Titan Boss Reacts to Negative Story - Tire Review Magazine

Titan Boss Reacts to Negative Story

Reacting to news of performance problems with its 63-inch radial OTR tires, Titan Tire said it will outfit equipment with expensive inflation and heat sensor equipment.

At the same time, Titan chairman and CEO Morry Taylor took umbrage with news reports from Bloomberg and the Financial Post questioning the performance the of tires on the oil sands of Canada. (See yesterday’s news story on tirereview.com)

Taylor said in a prepared statement that Titan would begin shipping its 63-inch radials with tire inflation pressure and temperature sensors. “In next few months, Titan expects to ship each tire with a sensor that will monitor air pressure and temperature so that each mine will know tire data instantly, as will Titan,” Taylor said. “This is a service we will supply, and our cost is expected to be lower than the reported $2,700.”

The Titan chief claims the Bloomberg and Financial Posts stores were inaccurate and that the company’s giant tires have performed “without interruption.”

“It is interesting to see just how much misinformation is flowing around,” said Taylor. “Bloomberg reporter Joe Carroll called me from Calgary to discuss 63-inch tires that were being tested with heavy loads, running at faster speeds and longer distances. This scenario is beyond the rated conditions of any tire this size. Our competitor’s tires don’t hold up to these excessive conditions, either. In these tests, Titan’s tires were getting too hot in the steel belt, which was melting the rubber, resulting in a failure. The report didn’t mention the other hundred Titan tires that have been in use.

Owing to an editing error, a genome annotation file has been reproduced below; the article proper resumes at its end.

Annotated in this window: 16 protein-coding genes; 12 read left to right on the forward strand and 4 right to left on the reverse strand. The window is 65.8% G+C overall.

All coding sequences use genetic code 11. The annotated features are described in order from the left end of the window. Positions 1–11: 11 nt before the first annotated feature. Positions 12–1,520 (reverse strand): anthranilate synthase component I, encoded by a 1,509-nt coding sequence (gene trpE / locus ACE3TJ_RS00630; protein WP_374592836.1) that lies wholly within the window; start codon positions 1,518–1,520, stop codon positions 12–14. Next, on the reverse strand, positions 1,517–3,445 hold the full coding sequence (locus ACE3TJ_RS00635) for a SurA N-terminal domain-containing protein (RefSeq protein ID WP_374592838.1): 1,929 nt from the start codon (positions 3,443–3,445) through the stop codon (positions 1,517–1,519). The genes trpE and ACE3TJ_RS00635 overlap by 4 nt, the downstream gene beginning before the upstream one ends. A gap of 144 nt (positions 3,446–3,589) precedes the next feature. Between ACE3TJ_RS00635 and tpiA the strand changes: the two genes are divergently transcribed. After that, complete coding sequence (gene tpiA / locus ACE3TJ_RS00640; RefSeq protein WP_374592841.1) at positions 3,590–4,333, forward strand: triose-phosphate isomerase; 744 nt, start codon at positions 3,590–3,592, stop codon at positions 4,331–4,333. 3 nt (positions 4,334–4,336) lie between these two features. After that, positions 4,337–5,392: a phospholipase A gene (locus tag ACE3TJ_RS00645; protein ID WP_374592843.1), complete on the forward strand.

Titan plans to ship each of its 63-inch radial OTR tires with a sensor that will monitor air pressure as well as temperature, according to chairman and CEO Morry Taylor.

“The average life of a 63-inch tire in the oil sands is around 5,000 hours, not 10,000,” said Taylor. “In fact, Mr. Carroll noted that a celebration was held for a tire that ran 10,600 hours – that is a special occasion, not the average.


“It is noteworthy that one of the mines scraps all of its wheels after 10,000 hours of use, which generally equates to the life of two tires. Other mines magnaflux wheels for surface cracks. Titan is the only company that X-rays its giant 63-inch steel wheels 100%,” said Taylor.  

“Titan has the capacity to produce over 20 super giant radial tires a day. The current market does not require that capacity at this time. Titan’s patent pending radial design carcass has held up great, and we are reducing the heat build up in the steel belt area to extend tire life. Titan has had tires run over 4,000 hours in the oil sands, and the company’s two current competitors are doing the same. New tread designs will be tested as well, once the best design for heat reduction has been determined. A two-week change to each mold segment is required to begin production on new designs.” (Tire Review/Akron)

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